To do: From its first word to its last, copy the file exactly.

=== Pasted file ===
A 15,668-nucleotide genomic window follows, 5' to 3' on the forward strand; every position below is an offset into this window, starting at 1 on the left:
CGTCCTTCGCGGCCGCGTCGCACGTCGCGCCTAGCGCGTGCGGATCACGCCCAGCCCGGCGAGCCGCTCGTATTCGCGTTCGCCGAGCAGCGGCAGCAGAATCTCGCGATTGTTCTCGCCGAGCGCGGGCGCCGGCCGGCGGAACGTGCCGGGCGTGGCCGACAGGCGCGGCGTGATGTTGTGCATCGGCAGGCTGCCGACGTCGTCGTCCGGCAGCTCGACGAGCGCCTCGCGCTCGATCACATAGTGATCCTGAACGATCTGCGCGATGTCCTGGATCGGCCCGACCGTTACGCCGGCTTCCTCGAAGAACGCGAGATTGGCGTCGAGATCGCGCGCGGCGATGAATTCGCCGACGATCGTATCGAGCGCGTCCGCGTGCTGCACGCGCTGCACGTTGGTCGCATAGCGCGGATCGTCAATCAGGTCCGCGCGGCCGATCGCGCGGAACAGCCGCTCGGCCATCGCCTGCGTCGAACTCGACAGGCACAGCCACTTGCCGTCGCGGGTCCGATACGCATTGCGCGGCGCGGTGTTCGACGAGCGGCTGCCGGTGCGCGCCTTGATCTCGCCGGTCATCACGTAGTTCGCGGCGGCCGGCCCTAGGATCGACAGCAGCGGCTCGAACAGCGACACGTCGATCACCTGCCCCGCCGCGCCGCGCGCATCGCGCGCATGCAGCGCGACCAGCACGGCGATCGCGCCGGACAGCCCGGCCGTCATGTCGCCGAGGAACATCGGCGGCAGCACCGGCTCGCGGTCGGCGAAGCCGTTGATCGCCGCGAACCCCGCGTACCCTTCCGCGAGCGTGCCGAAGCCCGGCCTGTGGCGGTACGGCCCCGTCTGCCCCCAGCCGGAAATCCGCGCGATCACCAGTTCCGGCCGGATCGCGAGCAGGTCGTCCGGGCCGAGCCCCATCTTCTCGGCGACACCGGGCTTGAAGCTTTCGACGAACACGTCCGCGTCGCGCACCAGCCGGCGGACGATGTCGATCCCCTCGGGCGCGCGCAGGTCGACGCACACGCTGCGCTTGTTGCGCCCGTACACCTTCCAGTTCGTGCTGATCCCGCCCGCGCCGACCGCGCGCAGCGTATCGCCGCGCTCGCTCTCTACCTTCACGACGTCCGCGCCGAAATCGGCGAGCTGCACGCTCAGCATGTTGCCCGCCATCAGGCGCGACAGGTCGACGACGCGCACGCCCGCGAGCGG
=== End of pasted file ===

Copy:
A 15,668-nucleotide genomic window follows, 5' to 3' on the forward strand; every position below is an offset into this window, starting at 1 on the left:
CGTCCTTCGCGGCCGCGTCGCACGTCGCGCCTAGCGCGTGCGGATCACGCCCAGCCCGGCGAGCCGCTCGTATTCGCGTTCGCCGAGCAGCGGCAGCAGAATCTCGCGATTGTTCTCGCCGAGCGCGGGCGCCGGCCGGCGGAACGTGCCGGGCGTGGCCGACAGGCGCGGCGTGATGTTGTGCATCGGCAGGCTGCCGACGTCGTCGTCCGGCAGCTCGACGAGCGCCTCGCGCTCGATCACATAGTGATCCTGAACGATCTGCGCGATGTCCTGGATCGGCCCGACCGTTACGCCGGCTTCCTCGAAGAACGCGAGATTGGCGTCGAGATCGCGCGCGGCGATGAATTCGCCGACGATCGTATCGAGCGCGTCCGCGTGCTGCACGCGCTGCACGTTGGTCGCATAGCGCGGATCGTCAATCAGGTCCGCGCGGCCGATCGCGCGGAACAGCCGCTCGGCCATCGCCTGCGTCGAACTCGACAGGCACAGCCACTTGCCGTCGCGGGTCCGATACGCATTGCGCGGCGCGGTGTTCGACGAGCGGCTGCCGGTGCGCGCCTTGATCTCGCCGGTCATCACGTAGTTCGCGGCGGCCGGCCCTAGGATCGACAGCAGCGGCTCGAACAGCGACACGTCGATCACCTGCCCCGCCGCGCCGCGCGCATCGCGCGCATGCAGCGCGACCAGCACGGCGATCGCGCCGGACAGCCCGGCCGTCATGTCGCCGAGGAACATCGGCGGCAGCACCGGCTCGCGGTCGGCGAAGCCGTTGATCGCCGCGAACCCCGCGTACCCTTCCGCGAGCGTGCCGAAGCCCGGCCTGTGGCGGTACGGCCCCGTCTGCCCCCAGCCGGAAATCCGCGCGATCACCAGTTCCGGCCGGATCGCGAGCAGGTCGTCCGGGCCGAGCCCCATCTTCTCGGCGACACCGGGCTTGAAGCTTTCGACGAACACGTCCGCGTCGCGCACCAGCCGGCGGACGATGTCGATCCCCTCGGGCGCGCGCAGGTCGACGCACACGCTGCGCTTGTTGCGCCCGTACACCTTCCAGTTCGTGCTGATCCCGCCCGCGCCGACCGCGCGCAGCGTATCGCCGCGCTCGCTCTCTACCTTCACGACGTCCGCGCCGAAATCGGCGAGCTGCACGCTCAGCATGTTGCCCGCCATCAGGCGCGACAGGTCGACGACGCGCACGCCCGCGAGCGG